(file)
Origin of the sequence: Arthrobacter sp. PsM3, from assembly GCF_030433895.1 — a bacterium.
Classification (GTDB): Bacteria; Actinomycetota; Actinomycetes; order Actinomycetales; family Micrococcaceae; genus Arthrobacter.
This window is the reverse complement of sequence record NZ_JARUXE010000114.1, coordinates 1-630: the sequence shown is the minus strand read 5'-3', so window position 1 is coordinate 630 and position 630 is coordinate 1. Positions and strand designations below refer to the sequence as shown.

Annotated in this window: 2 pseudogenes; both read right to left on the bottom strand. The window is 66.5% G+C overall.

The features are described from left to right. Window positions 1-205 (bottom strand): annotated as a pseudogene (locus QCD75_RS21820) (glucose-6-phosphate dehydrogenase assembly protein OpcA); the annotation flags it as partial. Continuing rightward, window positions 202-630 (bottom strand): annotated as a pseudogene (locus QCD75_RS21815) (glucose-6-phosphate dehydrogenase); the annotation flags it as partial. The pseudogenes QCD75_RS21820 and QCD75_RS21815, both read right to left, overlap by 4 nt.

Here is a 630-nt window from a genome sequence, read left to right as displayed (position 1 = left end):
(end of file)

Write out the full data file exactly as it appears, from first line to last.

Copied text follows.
Origin of the sequence: Arthrobacter sp. PsM3, from assembly GCF_030433895.1 — a bacterium.
Classification (GTDB): Bacteria; Actinomycetota; Actinomycetes; order Actinomycetales; family Micrococcaceae; genus Arthrobacter.
This window is the reverse complement of sequence record NZ_JARUXE010000114.1, coordinates 1-630: the sequence shown is the minus strand read 5'-3', so window position 1 is coordinate 630 and position 630 is coordinate 1. Positions and strand designations below refer to the sequence as shown.

Annotated in this window: 2 pseudogenes; both read right to left on the bottom strand. The window is 66.5% G+C overall.

The features are described from left to right. Window positions 1-205 (bottom strand): annotated as a pseudogene (locus QCD75_RS21820) (glucose-6-phosphate dehydrogenase assembly protein OpcA); the annotation flags it as partial. Continuing rightward, window positions 202-630 (bottom strand): annotated as a pseudogene (locus QCD75_RS21815) (glucose-6-phosphate dehydrogenase); the annotation flags it as partial. The pseudogenes QCD75_RS21820 and QCD75_RS21815, both read right to left, overlap by 4 nt.

Here is a 630-nt window from a genome sequence, read left to right as displayed (position 1 = left end):